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Just read the news in the Washington Post -- Cardinal Bank to be acquired by United Bank:

https://www.washingtonpost.com/business/capitalbusiness/united-b...

I bank at Cardinal, I've had their formerly 1.01 (now .76 APY) First Choice checking account for several years, and now they are selling out to United Bank -- who pays (I called today) around .02% on their checking and savings accounts -- as near to zero as makes no difference, IMHO).  They say the actual acquisition won't happen until next year, but I am already mourning the loss of their no ATM-fee (domestic or foreign) and fee-rebating (domestic and foreign; I had both South African and Zimbabwean ATM surcharges rebated!) 

They were and are (for the time being) a good bank.  Too bad.  Now I'll need to find an alternative; if one exists.  I've been debating putting the money in an income-fund at Fidelity and just using their cash management account; the problem was there is no practical way to deposit checks with them other than mailing.  Time to look around.  Oh well.  Say day for me, if things go the way I think they will.  

Another (good) bank bites the dust....

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It was inevitable.  Cardinal has been shopping itself around for a few years now.


  • Cardinal includes their ATM surcharges in 1099s as taxable income even though it is a rebate and other banks don't do this.
  • If you had the high yield checking before the high yield saving product was made available, you couldn't add the savings since you were already a customer.
  • 1.01% checking was good, 0.85% is not great so no real loss
  • Looks like the original owners are getting what they really wanted.

Looks like the Summit Account from Aspiration.com is the best replacement checking, and I can divert to some apparently decent mutual funds for investing the remainder if I so choose. 1.00% interest, no surcharges, unlimited ATM rebates, (other than the foreign currency conversion fee at cost) and you select how much to pay them (assume primarily off the no-load mutual funds they offer). Seems fair to me; seems the best option for a regular checking with no debit-card usage minimums, which I dislike, and no transaction limits on a MM deposit account. Can't find any sweep MM funds paying much above zero. Anyone know of any reason I shouldn't open it tomorrow they'd like to share? Already have my invitation; just need to open it and ACH in $10.00. One disadvantage - they do not have bill pay yet; it is in the works they say. They'll send a free book of checks, which is fine with me too. Future checks if needed I can order cheap myself if needed. They also use the NYCE network and NYCE surcharge free (SUM), same as Cardinal, but also use the NYCE shared ATM network -- so you can make deposits. Again, seems pretty decent to me, unless someone knows of some caveats that I may have missed. Just my .02.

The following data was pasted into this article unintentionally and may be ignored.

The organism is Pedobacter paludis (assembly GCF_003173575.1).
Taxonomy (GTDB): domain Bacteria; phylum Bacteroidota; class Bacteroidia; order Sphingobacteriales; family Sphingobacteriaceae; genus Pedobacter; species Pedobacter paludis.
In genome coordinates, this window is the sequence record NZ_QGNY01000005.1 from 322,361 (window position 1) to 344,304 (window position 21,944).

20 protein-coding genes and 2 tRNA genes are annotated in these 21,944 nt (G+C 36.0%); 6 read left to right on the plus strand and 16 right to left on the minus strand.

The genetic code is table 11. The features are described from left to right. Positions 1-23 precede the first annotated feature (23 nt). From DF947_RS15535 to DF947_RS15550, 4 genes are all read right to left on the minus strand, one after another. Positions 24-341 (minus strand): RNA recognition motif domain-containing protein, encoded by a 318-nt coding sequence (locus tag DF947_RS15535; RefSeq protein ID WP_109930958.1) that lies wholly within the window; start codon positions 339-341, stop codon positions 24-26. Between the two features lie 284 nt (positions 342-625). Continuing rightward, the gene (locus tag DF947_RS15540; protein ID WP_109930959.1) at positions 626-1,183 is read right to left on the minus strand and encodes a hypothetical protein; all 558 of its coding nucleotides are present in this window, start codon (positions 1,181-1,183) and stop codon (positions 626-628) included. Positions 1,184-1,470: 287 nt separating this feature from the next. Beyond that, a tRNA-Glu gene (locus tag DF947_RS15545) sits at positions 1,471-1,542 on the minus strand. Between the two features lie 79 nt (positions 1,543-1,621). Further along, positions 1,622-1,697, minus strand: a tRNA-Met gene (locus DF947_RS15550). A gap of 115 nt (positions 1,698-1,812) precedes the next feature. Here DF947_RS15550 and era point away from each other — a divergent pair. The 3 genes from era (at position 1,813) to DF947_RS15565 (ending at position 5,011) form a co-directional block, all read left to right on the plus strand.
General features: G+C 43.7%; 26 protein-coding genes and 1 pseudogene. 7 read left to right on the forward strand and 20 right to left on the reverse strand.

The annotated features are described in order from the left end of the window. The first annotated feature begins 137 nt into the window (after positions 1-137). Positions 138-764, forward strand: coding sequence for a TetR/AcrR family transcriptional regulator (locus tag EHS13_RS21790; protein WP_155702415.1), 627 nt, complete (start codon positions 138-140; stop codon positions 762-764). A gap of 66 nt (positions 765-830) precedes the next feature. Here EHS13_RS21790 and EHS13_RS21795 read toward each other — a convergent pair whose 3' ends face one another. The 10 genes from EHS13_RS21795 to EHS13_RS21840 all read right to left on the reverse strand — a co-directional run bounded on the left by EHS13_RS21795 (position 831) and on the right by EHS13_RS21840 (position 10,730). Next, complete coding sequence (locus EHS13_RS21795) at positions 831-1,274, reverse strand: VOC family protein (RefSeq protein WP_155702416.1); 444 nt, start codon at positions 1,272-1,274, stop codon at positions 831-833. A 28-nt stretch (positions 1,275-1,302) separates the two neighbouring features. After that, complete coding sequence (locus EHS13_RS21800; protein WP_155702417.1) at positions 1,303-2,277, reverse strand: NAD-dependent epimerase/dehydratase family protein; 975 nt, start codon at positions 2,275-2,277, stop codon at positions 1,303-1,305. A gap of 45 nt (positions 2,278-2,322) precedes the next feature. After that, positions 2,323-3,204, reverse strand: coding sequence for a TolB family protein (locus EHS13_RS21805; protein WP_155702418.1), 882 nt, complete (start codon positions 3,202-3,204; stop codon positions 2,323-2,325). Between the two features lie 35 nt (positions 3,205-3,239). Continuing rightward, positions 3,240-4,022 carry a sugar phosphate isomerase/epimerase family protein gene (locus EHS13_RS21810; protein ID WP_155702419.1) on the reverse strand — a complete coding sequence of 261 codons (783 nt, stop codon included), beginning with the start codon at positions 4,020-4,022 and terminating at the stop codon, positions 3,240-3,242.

saradon said:   I bank at Cardinal, I've had their formerly 1.01 (now .76 APY) First Choice checking account for several years
  Same here and kept the balance near the max of $100K for the 1.01%. Great bill pay service kept me on when the rate dropped but now I only keep around the $5K minimum to avoid a fee. Accidentally dropped a few bucks below that and was charged $15 twice. Returning to Alliant soon.

I maintain Alliant as well; was with them before moving most to Cardinal. Seems similar to Aspiration - Alliant has bill pay now; but Aspiration has 1.00 APY on the checking, making it easier to get the high rate. Plus the NYCE shared deposit ATMs use PNC which is closer to me than Alliant's shared ATMs; the CU with the shared ATM near me closed. But if this doesn't work well, it's back to all Alliant for me too.

I've had Schwab Investor Checking for years. Great for ATM rebates , great bill pay And free checks. For my 1%, I use Barclays



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